4. Understand your goal and make a plan.  How many donors do you need at each level of your campaign to reach your goal?  What is the breakdown?  A simple internet search will help you find a template for a gift range chart.  Enter your total goal and the template will do the math.  They may vary a little, but you will see a breakdown of the number of gifts at each level, and how many prospects you will need at each level to achieve those gifts.  Remember – this is simply a guideline to help you understand your goal and prospects needed – it is not a rule.  Some donors may give more, others less and your situation will adjust based on your people.  But this is a great place to start.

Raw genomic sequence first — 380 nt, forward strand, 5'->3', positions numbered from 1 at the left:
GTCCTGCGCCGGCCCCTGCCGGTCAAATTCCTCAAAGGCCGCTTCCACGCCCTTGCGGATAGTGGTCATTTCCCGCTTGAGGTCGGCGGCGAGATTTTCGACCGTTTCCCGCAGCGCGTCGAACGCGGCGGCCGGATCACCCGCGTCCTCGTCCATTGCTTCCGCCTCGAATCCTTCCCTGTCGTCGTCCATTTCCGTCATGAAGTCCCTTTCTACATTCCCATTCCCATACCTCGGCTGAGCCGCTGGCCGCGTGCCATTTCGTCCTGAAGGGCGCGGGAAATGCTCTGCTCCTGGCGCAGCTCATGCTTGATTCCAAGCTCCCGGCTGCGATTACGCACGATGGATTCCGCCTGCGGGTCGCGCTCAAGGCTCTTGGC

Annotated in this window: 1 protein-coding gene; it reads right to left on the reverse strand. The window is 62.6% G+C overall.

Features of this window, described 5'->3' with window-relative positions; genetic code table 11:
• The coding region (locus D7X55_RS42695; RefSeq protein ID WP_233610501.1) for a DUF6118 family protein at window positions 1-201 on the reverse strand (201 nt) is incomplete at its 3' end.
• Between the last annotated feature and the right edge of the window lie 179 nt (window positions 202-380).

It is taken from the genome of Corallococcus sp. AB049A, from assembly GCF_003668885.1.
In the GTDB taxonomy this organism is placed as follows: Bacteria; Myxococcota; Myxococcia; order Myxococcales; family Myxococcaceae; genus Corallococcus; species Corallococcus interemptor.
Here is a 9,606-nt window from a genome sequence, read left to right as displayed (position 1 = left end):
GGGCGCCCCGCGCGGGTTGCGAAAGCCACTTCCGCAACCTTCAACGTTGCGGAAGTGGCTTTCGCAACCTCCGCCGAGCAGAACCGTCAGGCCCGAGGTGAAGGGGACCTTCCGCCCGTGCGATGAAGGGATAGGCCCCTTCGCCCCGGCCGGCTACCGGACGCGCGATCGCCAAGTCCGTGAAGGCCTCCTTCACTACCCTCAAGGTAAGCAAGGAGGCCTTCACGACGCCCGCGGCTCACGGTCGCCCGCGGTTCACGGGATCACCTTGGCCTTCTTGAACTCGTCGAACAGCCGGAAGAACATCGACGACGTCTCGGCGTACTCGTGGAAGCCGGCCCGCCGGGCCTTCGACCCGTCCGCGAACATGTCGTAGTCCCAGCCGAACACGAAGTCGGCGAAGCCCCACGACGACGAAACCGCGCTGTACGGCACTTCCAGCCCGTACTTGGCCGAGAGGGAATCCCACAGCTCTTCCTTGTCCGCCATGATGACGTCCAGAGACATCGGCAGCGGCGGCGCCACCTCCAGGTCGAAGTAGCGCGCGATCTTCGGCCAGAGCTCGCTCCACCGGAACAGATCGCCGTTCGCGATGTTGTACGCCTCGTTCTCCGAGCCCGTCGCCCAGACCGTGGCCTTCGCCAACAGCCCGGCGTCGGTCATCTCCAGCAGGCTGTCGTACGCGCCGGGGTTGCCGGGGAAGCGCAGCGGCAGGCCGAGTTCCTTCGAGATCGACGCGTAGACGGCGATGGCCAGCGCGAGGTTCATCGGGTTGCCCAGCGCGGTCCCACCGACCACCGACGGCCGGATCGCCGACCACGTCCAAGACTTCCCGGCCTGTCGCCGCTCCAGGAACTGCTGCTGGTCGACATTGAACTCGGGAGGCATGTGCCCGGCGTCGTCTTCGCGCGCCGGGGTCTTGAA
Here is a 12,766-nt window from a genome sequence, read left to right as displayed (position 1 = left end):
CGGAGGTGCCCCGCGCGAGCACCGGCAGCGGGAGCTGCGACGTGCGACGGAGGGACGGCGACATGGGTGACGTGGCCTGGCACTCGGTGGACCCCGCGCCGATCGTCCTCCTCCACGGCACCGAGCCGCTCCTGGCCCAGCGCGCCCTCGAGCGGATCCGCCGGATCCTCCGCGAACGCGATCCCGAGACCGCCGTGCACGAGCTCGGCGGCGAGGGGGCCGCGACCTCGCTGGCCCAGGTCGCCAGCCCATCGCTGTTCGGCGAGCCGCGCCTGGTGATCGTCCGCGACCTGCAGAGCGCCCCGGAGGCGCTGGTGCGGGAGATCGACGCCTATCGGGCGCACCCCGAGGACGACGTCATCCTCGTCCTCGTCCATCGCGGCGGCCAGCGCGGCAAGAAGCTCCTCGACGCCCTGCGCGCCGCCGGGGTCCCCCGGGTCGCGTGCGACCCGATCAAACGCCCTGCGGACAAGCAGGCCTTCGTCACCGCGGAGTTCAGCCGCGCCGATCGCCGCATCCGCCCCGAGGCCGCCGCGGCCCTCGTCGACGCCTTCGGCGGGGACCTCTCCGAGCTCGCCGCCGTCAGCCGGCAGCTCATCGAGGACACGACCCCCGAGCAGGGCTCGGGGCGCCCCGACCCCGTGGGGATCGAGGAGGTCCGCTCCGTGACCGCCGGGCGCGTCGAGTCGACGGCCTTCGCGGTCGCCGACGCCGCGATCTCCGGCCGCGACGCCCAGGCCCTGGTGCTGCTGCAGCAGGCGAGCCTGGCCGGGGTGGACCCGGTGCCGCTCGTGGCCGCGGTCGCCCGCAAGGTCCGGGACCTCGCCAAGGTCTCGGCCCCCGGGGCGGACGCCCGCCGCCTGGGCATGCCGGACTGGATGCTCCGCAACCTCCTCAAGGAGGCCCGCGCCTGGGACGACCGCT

5. Identify your prospects and who is best to make the ask.  Using your template, meet with other members of your campaign team.  Your campaign team should be made of volunteer board members, lead donors and others.  Brainstorm names of prospective donors that may fall into each category and discuss if anyone at the table has a strong relationship with the prospect and would be best to ask.  Also discuss how well prepared the prospect is to make a gift.  Are they currently connected with camp?  Are they engaged?
  6. Camper families and alumni are great prospects.  Creating a list of camper families, based on how many years they have been sending kids to camp is a great place to start.  Family campers and alumni should also be on the list.  Hiring a company to help perform a wealth study may help you identify prospects at all levels and is relatively inexpensive.  Combine the data from the study with what you know and how well you know the prospect and add them to your database of potential asks accordingly.